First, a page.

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Why are classifiers retired?


bbbean

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The classifier we'd announced and set up for this weekend's match (99-50) was apparently retired after we announced it. Fortunately, a member caught it, and we're replacing it with another classifier (06-04), but it raised a couple of questions:

1) What's the criteria for retiring a classifier?

2) How much notice is typically given?

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Most classifiers are retired when rule changes render them unusable. There are other reasons but that's the main one.

Rules change whenever the board sees fit to change them which means classifiers can change with little or no warning.

The list of current classifiers is posted on the USPSA web site: http://www.uspsa.org/uspsa-classifier-list.php

There is no official notification when classifiers change. I check the list every time I select a classifier to make sure it is current.

The classifier we'd announced and set up for this weekend's match (99-50) was apparently retired after we announced it. Fortunately, a member caught it, and we're replacing it with another classifier (06-04), but it raised a couple of questions:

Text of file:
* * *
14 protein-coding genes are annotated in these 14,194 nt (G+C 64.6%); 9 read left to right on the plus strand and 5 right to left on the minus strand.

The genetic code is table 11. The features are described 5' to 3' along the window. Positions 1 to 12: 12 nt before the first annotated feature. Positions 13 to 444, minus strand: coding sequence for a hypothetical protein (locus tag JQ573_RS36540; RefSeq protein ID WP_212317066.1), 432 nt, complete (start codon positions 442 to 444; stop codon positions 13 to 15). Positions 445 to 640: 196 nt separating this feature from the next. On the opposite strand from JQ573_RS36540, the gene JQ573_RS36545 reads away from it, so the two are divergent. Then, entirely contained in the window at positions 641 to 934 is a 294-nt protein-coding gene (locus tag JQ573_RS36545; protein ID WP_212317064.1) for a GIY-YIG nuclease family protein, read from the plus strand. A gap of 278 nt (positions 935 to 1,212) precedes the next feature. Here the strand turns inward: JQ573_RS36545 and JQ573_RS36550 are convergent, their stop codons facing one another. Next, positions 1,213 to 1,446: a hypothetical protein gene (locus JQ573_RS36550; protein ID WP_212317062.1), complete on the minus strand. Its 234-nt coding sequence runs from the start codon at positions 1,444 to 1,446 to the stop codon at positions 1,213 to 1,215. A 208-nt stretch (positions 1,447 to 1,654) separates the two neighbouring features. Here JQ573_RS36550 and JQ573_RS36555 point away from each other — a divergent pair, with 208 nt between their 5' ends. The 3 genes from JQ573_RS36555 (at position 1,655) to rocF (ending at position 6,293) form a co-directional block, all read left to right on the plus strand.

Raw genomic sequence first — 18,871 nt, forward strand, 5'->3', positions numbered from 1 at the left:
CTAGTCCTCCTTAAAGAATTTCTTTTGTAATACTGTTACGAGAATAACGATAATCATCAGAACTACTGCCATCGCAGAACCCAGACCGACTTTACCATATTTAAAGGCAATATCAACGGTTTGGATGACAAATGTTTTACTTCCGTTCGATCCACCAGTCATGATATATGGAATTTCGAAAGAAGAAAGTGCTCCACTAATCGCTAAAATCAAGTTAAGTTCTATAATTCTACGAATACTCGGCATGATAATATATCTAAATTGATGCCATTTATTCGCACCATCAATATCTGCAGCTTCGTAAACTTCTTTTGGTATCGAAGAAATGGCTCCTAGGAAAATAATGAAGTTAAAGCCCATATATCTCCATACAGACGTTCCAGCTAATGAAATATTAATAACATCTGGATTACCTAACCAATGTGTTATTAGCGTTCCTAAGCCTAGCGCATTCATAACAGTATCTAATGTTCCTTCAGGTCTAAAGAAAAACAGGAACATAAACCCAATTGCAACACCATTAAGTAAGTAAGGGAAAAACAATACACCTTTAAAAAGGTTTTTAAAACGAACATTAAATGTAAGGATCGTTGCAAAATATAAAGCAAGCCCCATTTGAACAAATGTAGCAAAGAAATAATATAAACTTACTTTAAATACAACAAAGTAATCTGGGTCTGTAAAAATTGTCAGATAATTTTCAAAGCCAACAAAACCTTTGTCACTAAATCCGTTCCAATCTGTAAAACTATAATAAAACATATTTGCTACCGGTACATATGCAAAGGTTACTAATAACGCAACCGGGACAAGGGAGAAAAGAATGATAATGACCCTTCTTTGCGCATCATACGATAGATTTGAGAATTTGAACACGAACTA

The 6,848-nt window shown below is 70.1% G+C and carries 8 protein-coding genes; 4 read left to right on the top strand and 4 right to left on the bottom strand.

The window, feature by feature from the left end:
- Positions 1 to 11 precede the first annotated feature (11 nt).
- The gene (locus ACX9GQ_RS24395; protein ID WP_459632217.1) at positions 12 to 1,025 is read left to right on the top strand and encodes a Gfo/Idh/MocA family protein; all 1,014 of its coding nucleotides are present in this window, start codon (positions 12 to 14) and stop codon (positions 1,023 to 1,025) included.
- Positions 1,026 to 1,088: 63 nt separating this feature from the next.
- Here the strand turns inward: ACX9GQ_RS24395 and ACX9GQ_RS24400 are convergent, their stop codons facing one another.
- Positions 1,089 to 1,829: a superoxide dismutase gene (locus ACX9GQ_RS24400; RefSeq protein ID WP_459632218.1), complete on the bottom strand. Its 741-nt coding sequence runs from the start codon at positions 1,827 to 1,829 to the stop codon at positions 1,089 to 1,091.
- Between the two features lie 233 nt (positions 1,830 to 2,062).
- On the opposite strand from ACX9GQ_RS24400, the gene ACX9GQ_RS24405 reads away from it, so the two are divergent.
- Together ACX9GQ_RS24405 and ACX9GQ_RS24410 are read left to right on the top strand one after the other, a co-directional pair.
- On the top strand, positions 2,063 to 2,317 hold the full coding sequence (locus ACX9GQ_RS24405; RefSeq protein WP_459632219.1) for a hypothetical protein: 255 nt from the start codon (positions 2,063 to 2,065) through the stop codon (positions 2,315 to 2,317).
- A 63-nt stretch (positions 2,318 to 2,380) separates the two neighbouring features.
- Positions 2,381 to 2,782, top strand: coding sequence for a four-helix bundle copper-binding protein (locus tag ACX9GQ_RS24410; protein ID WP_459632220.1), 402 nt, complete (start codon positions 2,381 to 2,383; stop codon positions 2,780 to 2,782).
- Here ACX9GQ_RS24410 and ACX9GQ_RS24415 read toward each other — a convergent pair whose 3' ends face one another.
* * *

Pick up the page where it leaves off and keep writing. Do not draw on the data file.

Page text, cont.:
1) What's the criteria for retiring a classifier?

2) How much notice is typically given?

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Maybe they retire some because they need to make way for new ones that will be coming in? It seems like they use quite a few stages from the Single Stack nationals for new classifiers. I think that all of the 09-XX classifiers were based on the 2009 Single Stack Nationals stages. I think its cool that they retire classifiers and add new ones. Even though they have quite a few classifiers to choose from it gets kind of old seeing the same ones over and over in club matches. Retiring old ones and bringing in new ones keeps it fresh.

Edited by CHA-LEE
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Thanks, guys. I understand that classifiers are retired when rules change, I know where to look them up, and I understand that the BOD can retire them at will. My question is generally what criteria they use to retire classifiers, and specifically what criteria they used to retire 99-50.

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Thanks, guys. I understand that classifiers are retired when rules change, I know where to look them up, and I understand that the BOD can retire them at will. My question is generally what criteria they use to retire classifiers, and specifically what criteria they used to retire 99-50.

Looking at it, I don't know. It appears to still meet all current design criteria except possibly 1.1.5 ... freestyle. However, as an established Classifier, it had an exemption under 1.1.5.2. (Note however, now that it is not a classifier, it is no longer legal under 1.1.5, though possibly a Level I match could still use it under 1.1.5.1.) Perhaps, and I'm only guessing here, there could have been some significant inconsistencies in setup and/or administration of the stage that lead to it being "tossed." I don't really know.